The International Basic Safety Standards for Protection against Ionizing Radiation and for the Safety of Radiation Sources (BSS) cover the application of ionizing radiation for all practices and interventions and are, therefore, basic and general in nature. Users of radiation sources have to apply these basic requirements to their own particular practices. This requires a degree of ‘interpretation’ by the user, which can result in varying levels of regulatory compliance and inconsistencies between applications of the BSS to similar practices. There would therefore appear to be scope for producing internationally harmonized guidance.
Safety Reports Series No. 39 Applying Radiation Safety Standards in Diagnostic Radiology and Interventional Procedures using X Rays.
The International Basic Safety Standards for Protection against Ionizing Radiation and for the Safety of Radiation Sources (BSS) establish requirements on the legal persons responsible for designing, running and decommissioning practices involving ionizing radiation. This report is intended to be of assistance to both regulators and users of radiation sources in diagnostic radiology and interventional procedures using X rays in applying the BSS to this practice. Regulators will find it useful for reviewing applications for authorization and for inspection of the practice. Users of radiation in radiology may follow the guidance provided in order to comply with BSS requirements or equivalent national requirements. Experts recruited on IAEA missions to advise on the implementation of the BSS for the practice of diagnostic radiology and interventional procedures using X rays are expected to use this regulatory guidance report rather than their own national regulations and guidance.
The International Basic Safety Standards for Protection against Ionizing Radiation and for the Safety of Radiation Sources (BSS) cover the application of ionizing radiation for all practices and interventions and are, therefore, basic and general in nature. A number of drafts regulatory guidance publications for the main practices involving the use of ionizing radiation have already been prepared. This guidance is intended for both regulators and users of radiation sources in nuclear medicine. Regulators may use it for reviewing applications for authorization and during the inspection of facilities. Registrants/licensees may wish to follow the guidance in order to comply with BSS requirements or equivalent national regulations. Experts recruited on IAEA missions to advice on the implementation of the BSS for the practice of nuclear medicine are expected to use this regulatory guidance report rather than their own national guidance.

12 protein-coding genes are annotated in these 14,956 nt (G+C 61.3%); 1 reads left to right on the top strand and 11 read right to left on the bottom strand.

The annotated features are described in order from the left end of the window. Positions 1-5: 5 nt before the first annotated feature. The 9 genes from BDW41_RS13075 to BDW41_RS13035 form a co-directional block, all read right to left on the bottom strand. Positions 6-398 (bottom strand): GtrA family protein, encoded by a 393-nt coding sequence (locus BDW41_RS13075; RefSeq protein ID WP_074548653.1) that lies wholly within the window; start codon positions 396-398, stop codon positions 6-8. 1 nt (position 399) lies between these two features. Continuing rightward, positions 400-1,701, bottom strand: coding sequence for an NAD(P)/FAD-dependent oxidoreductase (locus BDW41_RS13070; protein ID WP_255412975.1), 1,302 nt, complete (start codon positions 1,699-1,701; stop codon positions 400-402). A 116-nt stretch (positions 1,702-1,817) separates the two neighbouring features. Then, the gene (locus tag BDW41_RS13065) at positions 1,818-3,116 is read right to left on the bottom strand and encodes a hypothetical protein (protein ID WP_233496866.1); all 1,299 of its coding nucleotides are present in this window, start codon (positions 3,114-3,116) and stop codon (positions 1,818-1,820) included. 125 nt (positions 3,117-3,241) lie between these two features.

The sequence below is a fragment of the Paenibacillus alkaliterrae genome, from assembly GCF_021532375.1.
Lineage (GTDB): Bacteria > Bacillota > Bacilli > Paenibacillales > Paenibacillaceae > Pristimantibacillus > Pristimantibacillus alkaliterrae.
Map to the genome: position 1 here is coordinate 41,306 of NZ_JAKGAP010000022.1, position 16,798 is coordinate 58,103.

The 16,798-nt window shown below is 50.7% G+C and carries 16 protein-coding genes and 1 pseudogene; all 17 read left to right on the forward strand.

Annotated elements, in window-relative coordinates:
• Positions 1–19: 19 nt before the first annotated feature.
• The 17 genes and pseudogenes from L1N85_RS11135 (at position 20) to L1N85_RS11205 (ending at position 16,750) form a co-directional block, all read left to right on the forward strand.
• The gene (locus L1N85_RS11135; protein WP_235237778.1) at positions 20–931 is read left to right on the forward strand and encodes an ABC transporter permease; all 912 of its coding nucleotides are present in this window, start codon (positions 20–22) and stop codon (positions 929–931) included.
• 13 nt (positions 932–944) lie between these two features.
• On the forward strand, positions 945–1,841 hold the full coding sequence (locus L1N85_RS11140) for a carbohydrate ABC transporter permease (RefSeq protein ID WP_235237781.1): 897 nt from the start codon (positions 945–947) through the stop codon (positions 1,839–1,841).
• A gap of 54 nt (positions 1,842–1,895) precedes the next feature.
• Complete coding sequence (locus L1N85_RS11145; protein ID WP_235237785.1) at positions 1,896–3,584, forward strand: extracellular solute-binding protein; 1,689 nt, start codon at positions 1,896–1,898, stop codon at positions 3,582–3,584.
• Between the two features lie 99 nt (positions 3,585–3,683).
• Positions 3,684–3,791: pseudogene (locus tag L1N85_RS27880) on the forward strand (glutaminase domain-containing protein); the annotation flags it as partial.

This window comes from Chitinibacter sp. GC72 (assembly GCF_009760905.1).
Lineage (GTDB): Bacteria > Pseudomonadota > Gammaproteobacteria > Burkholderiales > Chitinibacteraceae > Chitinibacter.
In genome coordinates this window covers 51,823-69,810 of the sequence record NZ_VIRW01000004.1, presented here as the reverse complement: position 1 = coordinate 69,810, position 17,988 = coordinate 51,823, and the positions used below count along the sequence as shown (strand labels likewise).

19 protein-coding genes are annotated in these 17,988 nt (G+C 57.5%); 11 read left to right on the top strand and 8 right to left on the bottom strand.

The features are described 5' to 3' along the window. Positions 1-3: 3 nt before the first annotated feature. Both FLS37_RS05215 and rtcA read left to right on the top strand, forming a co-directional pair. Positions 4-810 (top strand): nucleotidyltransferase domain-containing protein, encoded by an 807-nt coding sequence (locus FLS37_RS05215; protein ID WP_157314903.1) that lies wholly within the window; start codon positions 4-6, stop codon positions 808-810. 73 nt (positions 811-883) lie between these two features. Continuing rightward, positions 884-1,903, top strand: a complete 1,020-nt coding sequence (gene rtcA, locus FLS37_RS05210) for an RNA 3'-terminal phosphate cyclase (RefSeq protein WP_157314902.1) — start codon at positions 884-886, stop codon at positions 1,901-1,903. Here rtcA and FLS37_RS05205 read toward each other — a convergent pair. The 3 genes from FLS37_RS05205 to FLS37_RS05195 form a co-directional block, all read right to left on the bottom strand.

The IAEA’s Statute authorizes the Agency to establish safety standards to protect health and minimize danger to life and property — standards which the IAEA must use in its own operations, and which a State can apply by means of its regulatory provisions for nuclear and radiation safety.A comprehensive body of safety standards under regular review, together with the IAEA’s assistance in their application, has become a key element in a global safety regime. The new standards that have resulted are of a high caliber and reflect best practices in Member States. With the assistance of the Commission on Safety Standards, the IAEA is working to promote the global acceptance and use of its safety standards. Safety standards are only effective, however, if they are properly applied in practice.
Safety Standards Series No. GS-R-2 Preparedness and Response for a Nuclear or Radiological emergency. Safety Requirements.
One of the statutory functions of the IAEA is to establish or adopt standards of safety for the protection of health, life and property in the development and application of nuclear energy for peaceful purposes, and to provide for the application of these standards to its own operations as well as to assisted operations and, at the request of the parties, to operations under any bilateral or multilateral arrangement, or, at the request of a State, to any of that State’s activities in the field of nuclear energy. Any State wishing to enter into an agreement with the IAEA for its assistance in connection with the sitting, design, construction, commissioning, operation or decommissioning of a nuclear facility or any other activities will be required to follow those parts of the safety standards that pertain to the activities to be covered by the agreement.